Situated on 12 acres, the New Orleans Botanical Garden is a little gem in City Park very near the New Orleans Museum of Art and across the street from the Besthoff Sculpture Garden. It is home to more than 2,000 varieties of plants from around the world, numerous pieces of sculpture, and a very unique train garden. The garden grew from a project of the WPA during the Great Depression and was known as the City Park Rose garden when it opened in 1936 as New Orleans’ first public classical garden. It is said to be one of the few remaining examples of public garden design from the WPA and Art Deco Period.
A map of the garden, available at the ticket booth, shows that garden rooms were laid out along an axis and include a Japanese Garden, Rose garden, Palm Court and a conservatory.
Spring comes early to New Orleans and our visit there the first week in April allowed us to see a garden full of blooms. The Zemurray Azalea and Camellia Garden contained many azaleas that bloom in spring and again in the fall, as well as camellias and several varieties of magnolias. Enrique Alferez’s statue “Women in a Huipil” stands among the flowers.
Another statue by Alferez, “The Flute Player” stands in a pond that occupies the center of the garden.
Beds on the sides were a riot of color with orange and red snapdragons, bright pink Dianthus, and blue Johnny jump-ups.
Firefly sculptures are tucked into the flower beds.
The Lord and Taylor Rose Garden contains a collection of both modern and antique roses, the modern roses arranged in parterres bordered by clipped Yaupon holly.
Modern roses such as Iceberg, seen here, do not do well in the heat and humidity of New Orleans and bloom best April to June and then again in the fall from October to December.
An arbor that serves as an entrance to the rose garden is filled with staghorn ferns.
The variety is amazing; some ferns with fine fronds;
Others with large coarse fronds.
Shrubs and trees are featured in a nearby area.
This weeping bald cypress was a standout.
The Palm Court contains a collection of palms that are hardy in Louisiana, and clumping and slow spreading bamboos.
Ferns, grasses, groundcovers, bromeliads, and other exotic plants form a lush under story. This exquisite lily brightens the scene with its color and shape.
Long vistas catch the eye at numerous places. Here, the grass gate stands at the original entrance to the garden.
A sundial stands in the center of the former formal garden.
Around the sundial, whimsical benches offer rest.
Each bench as a woodland creature underneath.
The Conservatory of the Two Sisters is a ‘must see”. The area just outside it includes a large pool with water lilies and a statue called “Undine” by Rose Marie Huth.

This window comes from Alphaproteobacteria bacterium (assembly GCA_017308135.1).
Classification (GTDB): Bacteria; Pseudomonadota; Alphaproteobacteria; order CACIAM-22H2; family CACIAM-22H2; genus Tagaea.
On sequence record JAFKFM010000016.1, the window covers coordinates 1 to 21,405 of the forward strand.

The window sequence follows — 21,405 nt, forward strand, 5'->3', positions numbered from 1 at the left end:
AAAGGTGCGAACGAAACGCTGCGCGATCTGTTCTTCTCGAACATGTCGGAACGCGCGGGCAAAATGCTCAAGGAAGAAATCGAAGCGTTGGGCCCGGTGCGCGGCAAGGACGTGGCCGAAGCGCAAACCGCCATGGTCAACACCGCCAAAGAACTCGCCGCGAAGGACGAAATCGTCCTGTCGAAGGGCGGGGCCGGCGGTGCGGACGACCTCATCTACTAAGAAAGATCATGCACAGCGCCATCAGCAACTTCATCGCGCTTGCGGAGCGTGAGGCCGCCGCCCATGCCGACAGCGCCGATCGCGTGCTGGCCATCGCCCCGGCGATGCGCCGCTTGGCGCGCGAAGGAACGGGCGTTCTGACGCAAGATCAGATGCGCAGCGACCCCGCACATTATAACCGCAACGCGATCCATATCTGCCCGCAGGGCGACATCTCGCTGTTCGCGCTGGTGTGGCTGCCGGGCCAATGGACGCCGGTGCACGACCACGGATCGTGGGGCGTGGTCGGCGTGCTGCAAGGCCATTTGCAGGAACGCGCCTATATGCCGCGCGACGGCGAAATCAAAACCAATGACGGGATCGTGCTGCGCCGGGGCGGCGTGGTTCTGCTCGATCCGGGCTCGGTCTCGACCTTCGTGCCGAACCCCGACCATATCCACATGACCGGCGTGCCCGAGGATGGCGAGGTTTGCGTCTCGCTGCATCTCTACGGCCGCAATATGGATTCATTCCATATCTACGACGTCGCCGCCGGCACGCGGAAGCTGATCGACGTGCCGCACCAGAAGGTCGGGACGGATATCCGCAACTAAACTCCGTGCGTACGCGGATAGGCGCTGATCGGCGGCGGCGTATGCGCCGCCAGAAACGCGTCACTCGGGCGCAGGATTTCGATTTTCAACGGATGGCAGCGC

Formal rose beds lie around the pool.
Inside, the conservatory houses a tropical rain forest on one side.
Vanda orchids add bright color.
The waterfall adds moisture and enhances the ambiance.
On the other side of the conservatory and study of living fossils enfolds.
Plants such as mosses, ferns, and cycads that have lived on the earth since the time before flowering plants appeared are featured.
Fossils of these plants are also displayed.
Behind the conservatory the practical features of the garden are presented. Originally the plants for the garden were grown in the cold frames stand but now they are used as a trial or display area for evaluating.
Behind the cold frames lies the Demonstration Garden where vegetables are grown with an assortment of other garden plants.
A small but beautiful Japanese garden lies close by.
The visitor enters by means of a pathway through bamboo
A traditional Japanese lantern stands in a corner.
Insides, a tea house serves as a focal point.
Carefully arranged rocks take the place of sculpture.
A specimen tree adds to the eastern feeling of the garden.
But the Japanese garden is not the most exotic garden here; that honor belongs to the Train Garden. This garden boasts over 1,300 feet of track that winds its way around New Orleans as it existed in the 1800s.
The garden is laid out so that the visitor is walking in the water along the coastline of New Orleans.
The train track travels through the various neighborhoods of the times, with recognizable buildings made of bark, twigs, acorns, and other botanical materials. Here we see some buildings in the Garden District.
Even the cemeteries of New Orleans are included.
The G-scale trains were not running when we visited but we read that they do run on weekends and for special events.
The diversity of this garden offers something for everyone. Whether you like roses, fossils, vegetables, nature, sculpture, or trains, you will find something of interest at this garden. This is a great place to spend a couple of hours and then you have the option of going on to one of the other outstanding attractions in the park surrounding it.